Deeply malty, with a strong caramel component. Lightly smoky secondary aromas may also be present, adding complexity; peat smoke is inappropriate. Diacetyl should be low to none. Low to moderate esters and alcohol are often present in stronger versions. Hops are very low to none, and can be slightly earthy or floral.
Light copper to dark brown color, often with deep ruby highlights. Clear. Usually has a large tan head, which may not persist. Legs may be evident in stronger versions.
Richly malty with significant caramel (particularly in stronger versions). Hints of roasted malt may be present (sometimes perceived as a faint smoke character), as may some nutty character, all of which may last into the finish. Peat smoke is inappropriate. Hop flavors and bitterness are low to medium-low, so the malt presence should dominate the balance. Diacetyl should be low to none. Low to moderate esters and alcohol are usually present. Esters may suggest plums, raisins or dried fruit. The palate is usually full and sweet, but the finish may be sweet to medium-dry, sometimes with a light roasty-grainy note.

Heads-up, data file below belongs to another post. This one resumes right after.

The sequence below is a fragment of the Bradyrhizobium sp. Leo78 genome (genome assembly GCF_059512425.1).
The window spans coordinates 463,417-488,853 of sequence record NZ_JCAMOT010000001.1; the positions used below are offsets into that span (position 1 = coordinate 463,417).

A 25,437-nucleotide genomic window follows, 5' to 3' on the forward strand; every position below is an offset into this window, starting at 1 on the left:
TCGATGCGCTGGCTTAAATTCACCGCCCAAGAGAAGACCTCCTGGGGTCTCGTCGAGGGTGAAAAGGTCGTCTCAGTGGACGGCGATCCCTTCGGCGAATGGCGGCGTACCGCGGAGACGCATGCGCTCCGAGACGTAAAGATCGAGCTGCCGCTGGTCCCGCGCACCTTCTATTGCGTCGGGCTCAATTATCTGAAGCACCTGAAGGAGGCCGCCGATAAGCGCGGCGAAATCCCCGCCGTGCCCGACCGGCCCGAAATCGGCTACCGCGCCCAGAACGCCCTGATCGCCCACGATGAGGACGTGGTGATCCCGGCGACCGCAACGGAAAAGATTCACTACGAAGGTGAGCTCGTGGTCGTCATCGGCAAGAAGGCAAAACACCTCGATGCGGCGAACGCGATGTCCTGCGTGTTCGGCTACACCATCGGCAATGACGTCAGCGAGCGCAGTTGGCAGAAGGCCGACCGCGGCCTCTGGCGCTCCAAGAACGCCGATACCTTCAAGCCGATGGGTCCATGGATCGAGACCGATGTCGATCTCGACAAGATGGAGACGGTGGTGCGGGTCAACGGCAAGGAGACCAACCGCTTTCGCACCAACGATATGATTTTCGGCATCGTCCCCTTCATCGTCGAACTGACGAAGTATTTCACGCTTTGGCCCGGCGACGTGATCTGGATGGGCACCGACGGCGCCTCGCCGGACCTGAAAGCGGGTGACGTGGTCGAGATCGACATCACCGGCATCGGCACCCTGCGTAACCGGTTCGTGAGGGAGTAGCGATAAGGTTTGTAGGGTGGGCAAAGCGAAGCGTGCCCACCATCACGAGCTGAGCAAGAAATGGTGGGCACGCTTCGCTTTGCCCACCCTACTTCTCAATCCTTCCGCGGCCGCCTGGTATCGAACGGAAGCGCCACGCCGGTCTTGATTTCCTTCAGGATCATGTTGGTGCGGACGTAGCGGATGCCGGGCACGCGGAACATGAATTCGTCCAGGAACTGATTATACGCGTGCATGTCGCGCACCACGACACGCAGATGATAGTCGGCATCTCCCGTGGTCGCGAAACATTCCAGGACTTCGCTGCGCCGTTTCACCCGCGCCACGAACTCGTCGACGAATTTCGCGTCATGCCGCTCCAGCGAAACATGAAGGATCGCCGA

Medium-full to full-bodied, with some versions (but not all) having a thick, chewy viscosity. A smooth, alcoholic warmth is usually present and is quite welcome since it balances the malty sweetness. Moderate carbonation.
Rich, malty, dextrinous, and usually caramel-sweet, these beers can give an impression that is suggestive of a dessert. Complex secondary malt and alcohol flavors prevent a one-dimensional quality. Strength and maltiness can vary, but should not be cloying or syrupy.